A series of books published by Marquis Who's Who(R) whose original aim was to provide "accurate, concise biographies of notable Americans." Since being started in 1899 by Albert Nelson Marquis, the series now includes many categories and presents over 900,000 people from all over the world. The professional categories include the fields in Media and Communications, Medicine and Healthcare, Entertainment, Science and Engineering, Finance and Industry, American Women, American Law, American Politics, and American Art.

People are chosen for inclusion because the publisher believes their accomplishments have "significant reference value." The method by which people are chosen is unstated, although it is possible to be nominated by a "colleague."

By being included, you are not required to purchase the publication. Marquis states the primary purpose of inclusion is to maintain their biographical database as "the definitive biographical resource of top professionals."

Various members of my family, myself included, have been offered inclusion into various publications. Although it is a decent ego boost, I really wonder what their inclusion process involves, because I really do not see any "significant reference value" in including us. The order form included with the letter, I think, explains it all. I highly doubt they generate a significant amount of revenue from people who actually use it as a "biographical resource."

Who's who sent me an application form a month or so ago, telling me that I had been nominated for acceptance into their society of professional elitists. Of course I was excited, flattered, and thought I was just the greatest thing in the world and everyone must love me, so I filled out their application and sent it back.

A lady from that organization just called me at work and told me she needed to interview me to find out if I really qualified for their organization of professionals. She asked me some excellent questions that I answered to the best of my abilities, puffing myself up to seem like the most important person she's ever run into in her Who's Who lifetime.

At the end of the interview she told me that based on the answers I'd given, she'd like to include me in the society. I seem like a valuable asset, and she'd like to give other professionals in my industry the opportunity the network with me, and exchange expertise.

Flattered, and reassured as ever about my own personal self worth, I thanked her kindly.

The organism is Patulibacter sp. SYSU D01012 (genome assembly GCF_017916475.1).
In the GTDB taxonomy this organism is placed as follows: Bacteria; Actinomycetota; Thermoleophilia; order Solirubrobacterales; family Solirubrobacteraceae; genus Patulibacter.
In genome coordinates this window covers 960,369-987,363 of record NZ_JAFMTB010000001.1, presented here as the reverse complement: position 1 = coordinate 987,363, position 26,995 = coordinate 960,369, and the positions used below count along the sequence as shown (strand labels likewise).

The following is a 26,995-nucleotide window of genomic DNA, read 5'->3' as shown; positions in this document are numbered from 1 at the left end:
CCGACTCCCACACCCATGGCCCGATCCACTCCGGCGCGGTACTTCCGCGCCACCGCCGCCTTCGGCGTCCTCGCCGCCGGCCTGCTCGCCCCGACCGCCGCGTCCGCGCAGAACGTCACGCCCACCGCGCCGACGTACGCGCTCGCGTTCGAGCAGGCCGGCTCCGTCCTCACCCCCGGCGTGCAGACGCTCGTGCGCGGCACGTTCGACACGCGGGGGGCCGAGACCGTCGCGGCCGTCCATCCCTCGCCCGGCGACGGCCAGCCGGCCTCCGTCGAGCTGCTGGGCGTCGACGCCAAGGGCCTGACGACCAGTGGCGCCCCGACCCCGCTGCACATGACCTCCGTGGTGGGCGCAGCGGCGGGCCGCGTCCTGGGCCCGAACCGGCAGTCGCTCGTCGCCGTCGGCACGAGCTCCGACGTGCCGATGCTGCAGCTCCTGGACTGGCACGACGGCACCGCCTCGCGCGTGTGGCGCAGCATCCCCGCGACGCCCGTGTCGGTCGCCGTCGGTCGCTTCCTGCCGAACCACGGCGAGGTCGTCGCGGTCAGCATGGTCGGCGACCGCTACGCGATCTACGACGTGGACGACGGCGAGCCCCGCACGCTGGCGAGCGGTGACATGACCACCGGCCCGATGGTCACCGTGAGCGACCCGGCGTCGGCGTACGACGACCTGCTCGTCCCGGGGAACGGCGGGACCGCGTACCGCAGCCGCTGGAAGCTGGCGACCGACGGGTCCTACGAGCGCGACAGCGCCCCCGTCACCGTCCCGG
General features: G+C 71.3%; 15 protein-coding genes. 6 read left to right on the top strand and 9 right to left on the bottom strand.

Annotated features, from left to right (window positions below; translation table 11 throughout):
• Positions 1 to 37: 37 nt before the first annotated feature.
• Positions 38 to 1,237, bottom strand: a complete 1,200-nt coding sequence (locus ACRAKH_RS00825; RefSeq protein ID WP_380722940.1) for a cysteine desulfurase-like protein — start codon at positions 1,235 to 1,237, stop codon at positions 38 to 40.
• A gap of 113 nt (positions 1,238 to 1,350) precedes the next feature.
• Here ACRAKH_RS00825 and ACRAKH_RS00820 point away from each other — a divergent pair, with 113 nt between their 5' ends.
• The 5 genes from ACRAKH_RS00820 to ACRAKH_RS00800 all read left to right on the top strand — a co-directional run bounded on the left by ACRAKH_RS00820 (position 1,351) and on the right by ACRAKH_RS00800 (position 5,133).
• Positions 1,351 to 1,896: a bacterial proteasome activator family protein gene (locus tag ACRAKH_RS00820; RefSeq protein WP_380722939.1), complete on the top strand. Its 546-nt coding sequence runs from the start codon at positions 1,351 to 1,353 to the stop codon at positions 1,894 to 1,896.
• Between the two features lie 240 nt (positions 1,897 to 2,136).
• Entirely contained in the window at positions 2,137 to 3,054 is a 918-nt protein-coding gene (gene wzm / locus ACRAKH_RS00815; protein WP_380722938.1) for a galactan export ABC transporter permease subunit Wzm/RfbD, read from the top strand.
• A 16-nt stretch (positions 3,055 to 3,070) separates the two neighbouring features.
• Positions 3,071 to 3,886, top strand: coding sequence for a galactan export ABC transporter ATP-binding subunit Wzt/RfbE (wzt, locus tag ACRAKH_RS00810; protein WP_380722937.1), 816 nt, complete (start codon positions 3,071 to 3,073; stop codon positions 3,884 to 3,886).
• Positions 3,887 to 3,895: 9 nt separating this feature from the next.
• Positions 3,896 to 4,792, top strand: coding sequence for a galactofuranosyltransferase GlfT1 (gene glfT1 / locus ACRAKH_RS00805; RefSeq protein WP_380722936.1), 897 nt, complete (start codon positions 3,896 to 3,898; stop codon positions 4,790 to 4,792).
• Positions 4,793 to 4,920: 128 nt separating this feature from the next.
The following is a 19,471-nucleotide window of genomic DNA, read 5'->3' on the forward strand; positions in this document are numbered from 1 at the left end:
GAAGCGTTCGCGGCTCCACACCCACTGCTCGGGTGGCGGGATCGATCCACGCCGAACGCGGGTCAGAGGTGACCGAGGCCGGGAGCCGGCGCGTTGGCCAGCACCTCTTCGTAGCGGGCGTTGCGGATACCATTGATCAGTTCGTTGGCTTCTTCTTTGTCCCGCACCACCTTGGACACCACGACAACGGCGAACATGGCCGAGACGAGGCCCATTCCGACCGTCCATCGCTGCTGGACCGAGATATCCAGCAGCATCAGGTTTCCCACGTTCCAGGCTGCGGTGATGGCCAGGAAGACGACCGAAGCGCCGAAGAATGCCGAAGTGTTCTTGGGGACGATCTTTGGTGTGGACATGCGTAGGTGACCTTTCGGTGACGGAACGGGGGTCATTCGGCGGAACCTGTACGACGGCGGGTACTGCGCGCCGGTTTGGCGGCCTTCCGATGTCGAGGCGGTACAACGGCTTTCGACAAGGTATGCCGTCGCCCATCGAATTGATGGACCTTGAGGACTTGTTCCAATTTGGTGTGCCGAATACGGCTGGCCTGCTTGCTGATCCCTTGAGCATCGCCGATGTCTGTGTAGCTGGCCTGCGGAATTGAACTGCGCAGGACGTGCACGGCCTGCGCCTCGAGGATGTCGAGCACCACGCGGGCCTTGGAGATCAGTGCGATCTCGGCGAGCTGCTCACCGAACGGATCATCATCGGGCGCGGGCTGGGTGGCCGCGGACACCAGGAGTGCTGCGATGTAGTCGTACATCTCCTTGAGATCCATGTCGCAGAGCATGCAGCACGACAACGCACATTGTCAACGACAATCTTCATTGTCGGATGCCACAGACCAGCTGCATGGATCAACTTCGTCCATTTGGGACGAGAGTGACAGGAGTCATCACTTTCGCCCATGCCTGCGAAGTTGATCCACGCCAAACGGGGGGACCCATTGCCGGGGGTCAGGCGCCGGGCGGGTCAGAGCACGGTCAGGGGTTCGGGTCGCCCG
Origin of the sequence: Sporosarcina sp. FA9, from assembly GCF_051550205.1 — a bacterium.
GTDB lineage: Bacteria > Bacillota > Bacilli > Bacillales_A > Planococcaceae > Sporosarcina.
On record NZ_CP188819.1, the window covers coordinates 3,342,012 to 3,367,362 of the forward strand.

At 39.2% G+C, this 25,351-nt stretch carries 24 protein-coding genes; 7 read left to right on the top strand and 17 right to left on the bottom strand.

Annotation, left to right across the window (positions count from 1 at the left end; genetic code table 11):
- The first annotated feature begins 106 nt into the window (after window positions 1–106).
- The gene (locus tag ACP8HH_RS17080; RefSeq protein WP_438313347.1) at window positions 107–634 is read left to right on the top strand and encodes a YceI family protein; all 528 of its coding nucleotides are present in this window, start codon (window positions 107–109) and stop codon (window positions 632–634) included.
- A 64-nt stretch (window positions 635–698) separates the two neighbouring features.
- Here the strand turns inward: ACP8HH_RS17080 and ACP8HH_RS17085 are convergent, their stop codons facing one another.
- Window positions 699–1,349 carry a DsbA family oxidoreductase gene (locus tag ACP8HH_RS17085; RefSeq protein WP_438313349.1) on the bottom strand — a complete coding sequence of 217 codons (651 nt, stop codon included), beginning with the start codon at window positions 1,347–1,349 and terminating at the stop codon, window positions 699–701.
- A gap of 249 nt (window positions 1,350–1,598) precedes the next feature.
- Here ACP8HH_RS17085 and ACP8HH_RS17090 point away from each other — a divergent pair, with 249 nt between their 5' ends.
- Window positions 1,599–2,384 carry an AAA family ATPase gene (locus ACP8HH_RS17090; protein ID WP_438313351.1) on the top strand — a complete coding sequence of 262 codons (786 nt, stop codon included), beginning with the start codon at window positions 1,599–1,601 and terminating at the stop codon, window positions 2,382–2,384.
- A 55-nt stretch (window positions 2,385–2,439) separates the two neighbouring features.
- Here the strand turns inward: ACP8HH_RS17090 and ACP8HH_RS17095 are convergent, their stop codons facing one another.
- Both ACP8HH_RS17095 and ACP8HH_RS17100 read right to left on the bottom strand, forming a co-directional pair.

And then she asked for money. Now, let's say the membership fee was like the Society of Thespians, $10, I would have gladly forked it over. But no, this woman asked me for either the Platinum membership package for $349.95, or the Regular membership package for $249.95.

Now, even though I'm a very important software professional, that kind of money is still a pretty penny. I was a little shocked, and I told her that I'd like to take some time to think it over and review the society to find out if it was something I was really interested in. She informed me a) That I should have reviewed it before I turned in my application, b) That getting nominated to join the Who's who is a once in a lifetime opportunity, and don't I want to be listed next to the likes of Gerald Ford and other big names I forget? and c) That membership is not on a "whenever you want to" basis and I had to pay it right now or else I lose my chance.

Put on the spot, I started to waver. Oh god how I'd like to see my name next to Gerald Ford, oh how I would love to tell my parents that I'm a big Who in the Who's Who of America. Oh how I would love to brag to my fellow employees about how I'd been accepted into this elite society for only the really important people.

She started to tell me about the biography they were going to write about me, describing my personal and professional achievements. My ego swelled as I imagined the thousands of IT professionals who would flip through the exciting biography of a girl named Sara, the most important person in America.

But a voice in the back of my head was screaming SCAM, and I realized I had no other choice but to decline. After all, would I really want to be in a Who's Who of American Suckers?

If you or anyone you know knows anyone that's in this society that actually thinks it's an "excellent personal investment" like the lady tried to tell me, please let me know. Until then I'm going to wallow in my own self-unimportance until I finally make it into Mensa.

Whatever I can do to be elite. :)

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